WFW: By Their Fruits You Shall Know Them
I almost didn't post anything today, but Jay's Word For Wednesday reminded me of something that I wrote recently, and I decided to share it with you all. I know I may sound like a broken record, as I've mentioned much of this before, but this is from a different angle that I found very interesting. Hope you enjoy it...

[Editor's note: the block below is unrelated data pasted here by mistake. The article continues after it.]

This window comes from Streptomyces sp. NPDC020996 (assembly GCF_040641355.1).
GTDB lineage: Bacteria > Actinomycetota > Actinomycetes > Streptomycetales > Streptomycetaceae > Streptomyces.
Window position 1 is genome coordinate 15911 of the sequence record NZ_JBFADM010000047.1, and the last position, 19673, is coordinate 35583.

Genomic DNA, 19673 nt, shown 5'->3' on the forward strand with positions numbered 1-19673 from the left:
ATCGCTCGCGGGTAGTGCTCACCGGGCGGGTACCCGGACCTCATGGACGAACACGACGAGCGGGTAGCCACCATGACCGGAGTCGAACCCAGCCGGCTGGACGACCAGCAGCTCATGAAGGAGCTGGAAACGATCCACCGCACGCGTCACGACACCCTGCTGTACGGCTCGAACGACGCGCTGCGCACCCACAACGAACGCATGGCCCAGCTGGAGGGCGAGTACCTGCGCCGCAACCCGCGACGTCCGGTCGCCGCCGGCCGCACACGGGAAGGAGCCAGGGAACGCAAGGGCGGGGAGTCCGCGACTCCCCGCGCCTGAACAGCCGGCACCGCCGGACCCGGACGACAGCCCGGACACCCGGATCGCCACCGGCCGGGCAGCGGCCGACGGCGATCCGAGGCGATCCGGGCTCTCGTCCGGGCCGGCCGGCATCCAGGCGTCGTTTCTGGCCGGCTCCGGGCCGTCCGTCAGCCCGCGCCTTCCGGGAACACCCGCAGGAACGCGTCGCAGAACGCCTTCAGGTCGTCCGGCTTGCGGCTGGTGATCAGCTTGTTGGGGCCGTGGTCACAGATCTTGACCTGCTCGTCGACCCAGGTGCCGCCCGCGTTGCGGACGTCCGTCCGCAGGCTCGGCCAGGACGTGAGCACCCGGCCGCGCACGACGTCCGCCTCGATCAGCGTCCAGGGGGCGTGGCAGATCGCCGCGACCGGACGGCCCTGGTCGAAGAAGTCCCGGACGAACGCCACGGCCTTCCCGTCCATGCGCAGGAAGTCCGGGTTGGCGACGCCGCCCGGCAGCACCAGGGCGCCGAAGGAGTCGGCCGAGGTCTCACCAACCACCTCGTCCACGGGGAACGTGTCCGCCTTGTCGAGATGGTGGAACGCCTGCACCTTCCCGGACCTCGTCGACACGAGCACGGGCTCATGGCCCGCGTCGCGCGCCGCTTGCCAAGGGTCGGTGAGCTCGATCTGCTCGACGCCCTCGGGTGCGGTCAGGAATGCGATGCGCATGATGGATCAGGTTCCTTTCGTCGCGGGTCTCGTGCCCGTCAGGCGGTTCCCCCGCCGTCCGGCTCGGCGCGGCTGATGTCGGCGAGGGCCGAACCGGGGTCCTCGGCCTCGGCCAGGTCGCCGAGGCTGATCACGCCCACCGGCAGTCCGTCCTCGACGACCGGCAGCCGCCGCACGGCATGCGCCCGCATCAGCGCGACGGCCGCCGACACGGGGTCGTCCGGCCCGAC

Mankind is comparable to a fruit tree; he can either produce good fruit and flourish or produce bad fruit and wither. There are many Scriptures on this subject; however, in order to gain a better understanding of them, it is helpful to understand some of the ways in which fruit trees are cultivated so that they can grow. Let’s take a look at some of the spiritual and physical aspects of caring for a fruit tree that apply to us as Christians. For a fruit tree, cultivation is a necessity. As with any plant, the soil must be just right before planting. Once planted, some fruit trees actually require more attention than others to make sure they stay cultivated, while others do just fine on their own, needing little attention from the planter. The peach is an example of a fruit that requires a lot of cultivation, whereas plums and strawberries require very little. These and most other fruits require sandy soils. However, the cranberry tree requires swampy regions for cultivation. Each of the above fruit trees can be compared to an individual person. The cranberry seems to be describing Psalm 1: “Blessed is the man who walks not in the counsel of the ungodly, nor stands in the path of sinners, nor sits in the seat of the scornful; but his delight is in the law of the LORD, and in His law he meditates day and night. He shall be like a tree planted by the rivers of water, that brings forth its FRUIT in its season, whose leaf also shall not wither; and whatever he does shall prosper. The ungodly are not so, but are like the chaff which the wind drives away. Therefore the ungodly shall not stand in the judgment, nor sinners in the congregation of the righteous. For the LORD knows the way of the righteous, but the way of the ungodly shall perish.” How you immerse yourself -- how you cultivate yourself -- in the Word of God plays an important role in what kind of fruit you will bear. For example, do you meditate on God’s Word day and night, so that you are saturated like the cranberry, and require little attention like the plum? Or do you allow your soil to dry up so that you need much tending like the peach? Like the fruit tree, cultivation is essential to our spiritual growth. In addition to cultivation, at some point, the fruit tree is going to need pruning. No matter what kind of fruit you are, you know that the Gardener is going to prune you till you are perfect; after all, Jesus said, “You shall be perfect as your Heavenly Father is perfect.” Therefore, if you are not perfect, you have some work to do, you need pruning. Why does a fruit tree need to be pruned? The Bible says that it is so that we can “bear much fruit,” and this is a principle that applies to the physical realm of fruit trees as well; in order to obtain the desired results (be it flowers or fruits), pruning is required. John 15 explains it more fully: “Every branch in Me that does not bear fruit He takes away; and every branch that bears fruit He prunes, that it may bear more fruit. You are already clean because of the word which I have spoken to you. Abide in Me, and I in you. As the branch cannot bear FRUIT of itself, unless it abides in the vine, neither can you, unless you abide in Me. I am the vine, you are the branches. He who abides in Me, and I in him, bears much fruit; for without Me you can do nothing. If anyone does not abide in Me, he is cast out as a branch and is withered; and they gather them and throw them into the fire, and they are burned” (John 15:2-6). Pruning is comparable to chastening and it is a painful process; a part of you that shouldn’t be defined as “you” is being cut off, just like the branches in the preceding passage, and it hurts. But, according to the Apostle Paul, “Furthermore, we have had human fathers who corrected us, and we paid them respect. Shall we not much more readily be in subjection to the Father of spirits and live? For they indeed for a few days chastened us as seemed best to them, but He for our profit, that we may be partakers of His holiness. Now no chastening seems to be joyful for the present, but painful; nevertheless, afterward it yields the peaceable FRUIT of righteousness to those who have been trained by it” (Hebrews 12:9-11). Pruning helps to define who you are in Christ; if you heed reproof, you will spring up into a beautiful tree, which “has its fruit to holiness” -- a holiness that will make you as perfect as your Heavenly Father is. So then, are you a good tree or a bad tree? Jesus said, “Either make the tree good and its fruit good, or else make the tree bad and its fruit bad; for a tree is known by its fruit… A good man out of the good treasure of his heart brings forth good things, and an evil man out of the evil treasure brings forth evil things” (Matthew 12:33, 35). What happens when a tree is bad? It’s fruit rots (or maybe it produces no fruit at all), and the tree is cut down and disposed of. In contrast, if it is a good tree, it will produce good fruit. Likewise, we should be producing good fruit. What are the good fruits that a good tree produces? Consider Galatians 5:22-23, “But the fruit of the Spirit is love, joy, peace, longsuffering, kindness, goodness, faithfulness, gentleness, self-control.” God is always longsuffering, just waiting for us to produce good fruit; but there will come a time when if no fruit (or bad fruit) is found, that He will have to cut the tree down. Jesus gave a perfect illustration in Luke 13:6-9: “He also spoke this parable: "A certain man had a fig tree planted in his vineyard, and he came seeking fruit on it and found none. Then he said to the keeper of his vineyard, 'Look, for three years I have come seeking fruit on this fig tree and find none. Cut it down; why does it use up the ground?' But he answered and said to him, 'Sir, let it alone this year also, until I dig around it and fertilize it. 'And if it bears fruit, well. But if not, after that you can cut it down.'" It is imperative that you don’t have “one foot in each camp,” as the saying goes; Jesus clearly said that it is impossible to produce both good and bad fruit on the same tree. In addition, it is essential that the world be able to see your fruit. In the parable, the Gardener didn’t see any fruit on the tree. If the Gardener, who is likened to God, couldn’t even see the fruit, can the world? This bring up an important question: What type of fruit tree do people see when they look at you? Can they see anything at all? I heard Kellie Copeland Swisher tell an interesting story: She said that she has some fruit trees in her yard that have been through some hard times, but there are still some indications of fruit growing on these trees. However, there is one particular fruit tree that she has no idea what it is, because in the time that she's had it, it has never once produced fruit. She went on to say, "Don't be like that, where people look at you and say, 'I don't know what kind of person they are; they say they're a Christian, but I really can't see it, I really can’t tell.'" The Bible states it very precisely, “By their fruits you shall know them,” and “By this My Father is glorified, that you bear much fruit; so you will be My disciples” (Matthew 7:20 ; John 15:8 ). In summation, what kind of fruit tree are you? Are you a cranberry tree that saturates its roots with the Word of God? Are you a dry tree that needs a lot of special care like the peach tree? Or are you an unrecognizable fruit tree with either rotting fruit or no fruit at all that is close to being cut down and burned? Of the one who bears good fruit, Proverbs 11:30 states, “The fruit of the righteous is a tree of life, And he who wins souls is wise.“ The Bible also says of him, “Blessed is the man who trusts in the LORD, And whose hope is the LORD. For he shall be like a tree planted by the waters, which spreads out its roots by the river, and will not fear when heat comes; but its leaf will be green, and will not be anxious in the year of drought, nor will cease from yielding fruit” (Jeremiah 17:7-8 ). In contrast, the wicked are referred to in this way: “They would have none of my counsel And despised my every rebuke. Therefore they shall eat the fruit of their own way, And be filled to the full with their own fancies,” and “I have seen the wicked in great power, and spreading himself like a green bay tree. Yet he passed away, and, lo, he was not: yea, I sought him, but he could not be found” (Proverbs 1:30-31; Psalm 37:35-36). Mankind always has a choice; which tree will you be?